Series-Skipper™ is a service from kausfiles that lets readers avoid long, worthy newspaper series. (For more on the rationale for Series-Skipper™, click here.) Last Sunday's New York Times investigative report on Florida overseas ballots wasn't a series, but at 397 inches in length (counting graphics), with three sidebars and input from 24 reporters, it could have been! In response to overwhelming demand from civic-minded consumers who do not want to actually read this important story, kausfiles has extended the reach of its proprietary Series-Skipper™ technology.
Story: "How Bush Took Florida: Mining the Overseas Absentee Vote," David Barstow and Don Van Natta Jr., New York Times, July 15, 2001.
What did the reporters do? Looked at all 3,704 overseas absentee ballot envelopes that came in after Election Day. About two-thirds of the votes they contained were eventually counted.
What the reporters couldn't do: Figure out which candidate got the votes in which envelopes (because the ballots were separated from the envelopes they came in).
Initial, startling pro-Gore fact: If those late-arriving overseas ballots hadn't been counted--and the election had been determined only by the votes received on Election Day--Gore would have won by 202 votes, according to Florida's official Katherine-Harris-approved returns. The late ballots (which under Florida law could be counted if they arrived by Nov. 17, as long as they were filled out on or before Election Day) changed the outcome when they went for Bush by a margin of 739 votes.
"Billboard" summary of article: "Under intense pressure from the Republicans, Florida officials accepted hundreds of overseas absentee ballots that failed to comply with state election laws. ... The flawed votes included ballots without postmarks, ballots postmarked after the election, ballots without witness signatures, ballots mailed from towns and cities within the United States and even ballots from voters who voted twice."
Background the Times doesn't give you:Salon writer Jake Tapper's Florida book, Down & Dirty, reported a conference call in which Bush "operatives" discussed committing voter fraud by getting soldiers to actually vote after Election Day. Tapper's anecdote was thinly documented--it came from an unidentified "knowledgeable Republican operative." Only one participant in the call was named, and the participant who uttered the key incriminating remark was not identified. Nor was it clear that the call actually resulted in any action being taken. But Tapper's account prompted a great deal of speculation regarding late overseas ballots: Had the Bush forces won Florida by illegally drumming up votes after the election was over?
Given this background, what should arguably be the real "billboard" paragraph? "A six-month investigation by The New York Times ... found no evidence of vote fraud by either party. In particular, while some voters admitted ... that they had cast illegal ballots after Election Day, the investigation found no support for the suspicions of Democrats that the Bush campaign had organized an effort to solicit late votes."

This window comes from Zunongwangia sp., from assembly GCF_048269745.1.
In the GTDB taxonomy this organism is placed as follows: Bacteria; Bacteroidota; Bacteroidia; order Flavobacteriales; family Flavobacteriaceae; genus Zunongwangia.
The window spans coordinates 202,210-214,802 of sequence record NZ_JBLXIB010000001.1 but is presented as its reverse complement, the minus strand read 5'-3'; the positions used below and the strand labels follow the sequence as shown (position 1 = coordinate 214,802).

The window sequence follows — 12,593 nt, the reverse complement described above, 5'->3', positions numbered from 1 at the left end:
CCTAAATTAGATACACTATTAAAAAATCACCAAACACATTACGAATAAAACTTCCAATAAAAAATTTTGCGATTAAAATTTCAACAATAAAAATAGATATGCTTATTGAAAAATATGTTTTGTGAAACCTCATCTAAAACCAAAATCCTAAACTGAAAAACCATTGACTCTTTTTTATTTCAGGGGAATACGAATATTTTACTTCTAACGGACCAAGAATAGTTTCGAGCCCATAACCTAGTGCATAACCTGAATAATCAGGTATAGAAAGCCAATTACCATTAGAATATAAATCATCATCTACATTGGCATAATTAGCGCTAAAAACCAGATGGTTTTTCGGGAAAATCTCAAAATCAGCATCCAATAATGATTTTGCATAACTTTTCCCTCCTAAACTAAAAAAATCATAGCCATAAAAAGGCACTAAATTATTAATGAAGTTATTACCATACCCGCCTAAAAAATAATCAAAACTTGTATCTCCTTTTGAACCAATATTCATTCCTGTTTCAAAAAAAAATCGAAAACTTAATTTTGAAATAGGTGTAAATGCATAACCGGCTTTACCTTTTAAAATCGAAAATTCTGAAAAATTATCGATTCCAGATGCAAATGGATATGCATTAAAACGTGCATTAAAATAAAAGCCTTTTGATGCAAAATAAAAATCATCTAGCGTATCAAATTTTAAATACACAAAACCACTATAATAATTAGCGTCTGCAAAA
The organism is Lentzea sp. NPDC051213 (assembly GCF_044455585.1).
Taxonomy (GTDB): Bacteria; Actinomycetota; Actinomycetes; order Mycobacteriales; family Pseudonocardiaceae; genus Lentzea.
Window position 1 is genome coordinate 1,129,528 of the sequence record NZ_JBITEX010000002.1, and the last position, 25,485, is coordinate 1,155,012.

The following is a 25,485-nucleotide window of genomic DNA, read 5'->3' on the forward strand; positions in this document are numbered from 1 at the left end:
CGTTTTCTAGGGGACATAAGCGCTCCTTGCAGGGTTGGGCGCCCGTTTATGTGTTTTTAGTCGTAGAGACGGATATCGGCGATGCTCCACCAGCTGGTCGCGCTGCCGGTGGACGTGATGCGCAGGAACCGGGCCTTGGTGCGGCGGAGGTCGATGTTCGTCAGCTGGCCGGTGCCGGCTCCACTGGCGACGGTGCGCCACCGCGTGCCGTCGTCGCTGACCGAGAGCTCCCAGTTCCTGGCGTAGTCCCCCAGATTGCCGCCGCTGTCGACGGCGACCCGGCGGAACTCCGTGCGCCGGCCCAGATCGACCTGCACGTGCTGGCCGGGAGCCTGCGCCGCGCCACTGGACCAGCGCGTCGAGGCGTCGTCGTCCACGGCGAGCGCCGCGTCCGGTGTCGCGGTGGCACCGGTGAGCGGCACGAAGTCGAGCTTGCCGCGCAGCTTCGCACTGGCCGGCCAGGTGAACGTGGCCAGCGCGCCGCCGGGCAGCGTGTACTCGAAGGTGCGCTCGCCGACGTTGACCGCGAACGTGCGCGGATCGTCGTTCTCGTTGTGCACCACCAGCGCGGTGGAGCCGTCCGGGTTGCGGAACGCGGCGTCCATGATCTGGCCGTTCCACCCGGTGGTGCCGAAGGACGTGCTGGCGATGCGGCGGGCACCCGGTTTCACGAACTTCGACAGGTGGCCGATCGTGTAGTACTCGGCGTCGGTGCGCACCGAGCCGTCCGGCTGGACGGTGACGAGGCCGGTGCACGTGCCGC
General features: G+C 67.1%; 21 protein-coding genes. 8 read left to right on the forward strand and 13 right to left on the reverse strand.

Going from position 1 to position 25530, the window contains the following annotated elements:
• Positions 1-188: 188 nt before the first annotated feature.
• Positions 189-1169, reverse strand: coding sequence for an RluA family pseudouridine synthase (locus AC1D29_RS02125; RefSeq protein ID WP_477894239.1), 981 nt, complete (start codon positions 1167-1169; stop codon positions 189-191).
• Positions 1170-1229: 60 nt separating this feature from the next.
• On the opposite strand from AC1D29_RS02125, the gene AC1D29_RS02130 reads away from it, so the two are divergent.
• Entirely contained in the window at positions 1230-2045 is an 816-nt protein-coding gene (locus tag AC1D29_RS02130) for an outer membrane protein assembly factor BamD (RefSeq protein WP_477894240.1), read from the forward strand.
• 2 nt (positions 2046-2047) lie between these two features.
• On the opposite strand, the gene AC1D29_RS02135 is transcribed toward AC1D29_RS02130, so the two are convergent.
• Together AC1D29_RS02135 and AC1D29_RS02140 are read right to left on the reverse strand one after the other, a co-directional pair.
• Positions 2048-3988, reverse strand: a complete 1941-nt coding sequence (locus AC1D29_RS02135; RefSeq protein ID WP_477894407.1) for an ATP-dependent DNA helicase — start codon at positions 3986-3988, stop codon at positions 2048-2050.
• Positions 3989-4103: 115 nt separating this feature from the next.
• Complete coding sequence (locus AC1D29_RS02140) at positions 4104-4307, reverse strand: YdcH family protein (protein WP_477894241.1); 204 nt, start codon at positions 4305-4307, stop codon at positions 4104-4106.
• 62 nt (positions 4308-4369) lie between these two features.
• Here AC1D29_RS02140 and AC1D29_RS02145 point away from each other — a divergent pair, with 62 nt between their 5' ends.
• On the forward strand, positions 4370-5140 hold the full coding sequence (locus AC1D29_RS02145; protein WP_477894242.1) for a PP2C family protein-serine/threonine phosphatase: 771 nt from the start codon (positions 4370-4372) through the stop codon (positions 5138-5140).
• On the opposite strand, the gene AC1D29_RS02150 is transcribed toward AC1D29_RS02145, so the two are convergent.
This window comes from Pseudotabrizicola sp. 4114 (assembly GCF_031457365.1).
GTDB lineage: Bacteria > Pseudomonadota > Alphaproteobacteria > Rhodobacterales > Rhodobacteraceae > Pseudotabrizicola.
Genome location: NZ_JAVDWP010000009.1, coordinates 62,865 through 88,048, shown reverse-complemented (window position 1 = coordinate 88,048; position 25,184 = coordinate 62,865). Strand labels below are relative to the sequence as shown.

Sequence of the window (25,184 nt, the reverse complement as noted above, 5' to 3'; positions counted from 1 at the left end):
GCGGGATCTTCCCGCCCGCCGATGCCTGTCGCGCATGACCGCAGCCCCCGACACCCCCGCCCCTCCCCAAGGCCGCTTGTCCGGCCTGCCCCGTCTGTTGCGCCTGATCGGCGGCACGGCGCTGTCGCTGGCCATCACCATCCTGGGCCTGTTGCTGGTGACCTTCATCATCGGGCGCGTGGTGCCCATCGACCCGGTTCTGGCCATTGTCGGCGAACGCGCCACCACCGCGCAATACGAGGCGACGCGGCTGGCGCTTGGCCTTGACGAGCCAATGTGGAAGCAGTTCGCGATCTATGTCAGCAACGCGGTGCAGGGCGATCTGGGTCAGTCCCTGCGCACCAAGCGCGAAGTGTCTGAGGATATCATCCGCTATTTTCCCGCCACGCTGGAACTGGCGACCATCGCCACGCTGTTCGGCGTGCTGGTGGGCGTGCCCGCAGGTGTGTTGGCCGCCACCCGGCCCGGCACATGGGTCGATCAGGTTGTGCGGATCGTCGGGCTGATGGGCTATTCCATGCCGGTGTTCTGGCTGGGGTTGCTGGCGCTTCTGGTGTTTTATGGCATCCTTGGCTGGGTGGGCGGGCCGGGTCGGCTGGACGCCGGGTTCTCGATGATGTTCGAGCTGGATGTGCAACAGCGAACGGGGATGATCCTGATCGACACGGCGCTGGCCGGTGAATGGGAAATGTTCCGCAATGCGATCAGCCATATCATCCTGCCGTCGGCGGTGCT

Even without organized voting fraud, did the "flawed" overseas ballots by themselves decide the election? Almost certainly not. Bush's official winning margin was 537 votes. There were only 680 "flawed" late ballots actually counted. Bush would have had to carry those ballots by a margin of 609 to 71--or almost 90 percent to 10 percent--for them to have changed the outcome. (Bush won the late overseas absentees, overall, by a 65 percent to 35 percent margin.) The Times cites a Harvard "expert on voting patterns and statistical models" who estimates that discarding the "flawed" ballots would have reduced Bush's margin to 245 votes. Still, this partial reduction in Bush's margin could have made the difference in combination with other potential troves of votes that arguably should have counted for Gore, such as the 176 votes from Palm Beach that were not included in the official tally, or the various batches of Gore "overvotes" found in media recounts.
Problem with thinking that the flawed ballots made even that much difference: Many of the flaws in the 680 questionable ballots were technicalities--such as the failure of a voter to include an address along with his signature. Gore generally argued that Florida should "count every vote" regardless of technical defects--an argument in which he was backed up, as the Times notes, by the Florida Supreme Court. Many of the "flawed" overseas ballots represented legitimate, clear expressions of voter intent and probably should have been counted.